• Stocks pulled back this week while the S&P 500 finished its strongest quarter since December of 2013. The S&P 500 fell 0.51% and closed at 2,914. The Dow Jones lost 1.07% and closed at 26,458. Year to date, the S&P is up 10.47% and the Dow Jones is up 8.73%.
  • Yields finished the week almost unchanged from last week. The 5 year and 10 year U.S. Treasury Notes are yielding 2.95% and 3.06%, respectively.
  • The spot price of WTI Crude Oil continued its surge higher another 3.90% this week to close at $73.54 per barrel. Year to date, Oil prices are up 22.34%.
  • The spot price of Gold fell 0.71% this week, and closed at $1,191.53 per ounce. Year to date, Gold prices are down 8.54%.

Economic Data

  • Initial jobless claims rose by 12,000 to 214,000 this week. The four-week moving average of claims remained unchanged at 206,000. Claims rose by 10,000 in North Carolina, 7,000 in Kentucky, and 3,000 in South Carolina and California.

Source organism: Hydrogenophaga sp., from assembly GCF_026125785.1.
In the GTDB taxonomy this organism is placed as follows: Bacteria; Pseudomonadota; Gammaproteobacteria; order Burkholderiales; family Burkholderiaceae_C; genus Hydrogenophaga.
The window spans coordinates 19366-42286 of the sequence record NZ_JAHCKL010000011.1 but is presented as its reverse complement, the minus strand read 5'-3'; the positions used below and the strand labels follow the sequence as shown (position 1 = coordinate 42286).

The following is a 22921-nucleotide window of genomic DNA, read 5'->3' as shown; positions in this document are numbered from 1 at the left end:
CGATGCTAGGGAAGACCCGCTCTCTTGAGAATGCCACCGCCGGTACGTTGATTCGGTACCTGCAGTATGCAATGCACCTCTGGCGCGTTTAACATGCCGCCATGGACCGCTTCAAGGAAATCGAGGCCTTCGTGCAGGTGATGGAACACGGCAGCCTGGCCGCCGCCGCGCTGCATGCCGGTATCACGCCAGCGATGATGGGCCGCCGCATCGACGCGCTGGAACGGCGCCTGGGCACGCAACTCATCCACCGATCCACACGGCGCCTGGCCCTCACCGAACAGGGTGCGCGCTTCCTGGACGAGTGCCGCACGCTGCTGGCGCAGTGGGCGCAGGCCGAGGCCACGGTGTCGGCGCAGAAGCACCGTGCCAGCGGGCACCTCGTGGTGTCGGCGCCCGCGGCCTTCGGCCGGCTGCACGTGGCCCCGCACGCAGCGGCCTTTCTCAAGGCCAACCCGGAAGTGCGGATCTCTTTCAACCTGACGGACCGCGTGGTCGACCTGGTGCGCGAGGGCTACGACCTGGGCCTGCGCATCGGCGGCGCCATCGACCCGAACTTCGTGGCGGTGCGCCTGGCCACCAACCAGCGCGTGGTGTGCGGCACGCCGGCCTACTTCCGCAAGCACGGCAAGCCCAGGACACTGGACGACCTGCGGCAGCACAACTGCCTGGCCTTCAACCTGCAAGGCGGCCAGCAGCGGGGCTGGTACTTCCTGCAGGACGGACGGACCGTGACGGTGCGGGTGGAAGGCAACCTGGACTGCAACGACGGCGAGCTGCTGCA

• Durable goods orders rose by 4.5% in August, exceeding expectations of a 2% increase. This increase reflected a 13% increase in transportation equipment.
    • Durable goods orders ex-transportation rose by 0.1% versus expectations of 0.4%.
  • The Conference Board index of consumer confidence rose to 138.4 in September versus expectations of a 132.1 reading. This is the highest level since 2000.
  • Sales of new single-family homes rose by 3.5% in August to a seasonally-adjusted annualized rate of 629,000 versus expectations of 630,000. The prior three months were revised down by a net 40,000. The largest increase was in the Northeast region.
  • The core PCE price index ex-food and energy rose by 0.4% month-over-month in August versus expectations of 0.1%.
    • Personal income rose by 0.3% in August versus expectations of 0.4%
    • Personal spending rose by 0.3% in August, in line with expectations
  • The University of Michigan’s index of consumer sentiment fell to 100.1 in the August final reading versus expectations of a 100.6 reading.
  • The Federal Open Market Committee (FOMC) raised the target range for the federal funds rate to 2-2.25% at the September meeting. Jerome Powell indicated that the FOMC would continue with gradual rate hikes and did not refer to the current monetary policy as “accommodative”, which is what it was previously referred too.


Fact of the Week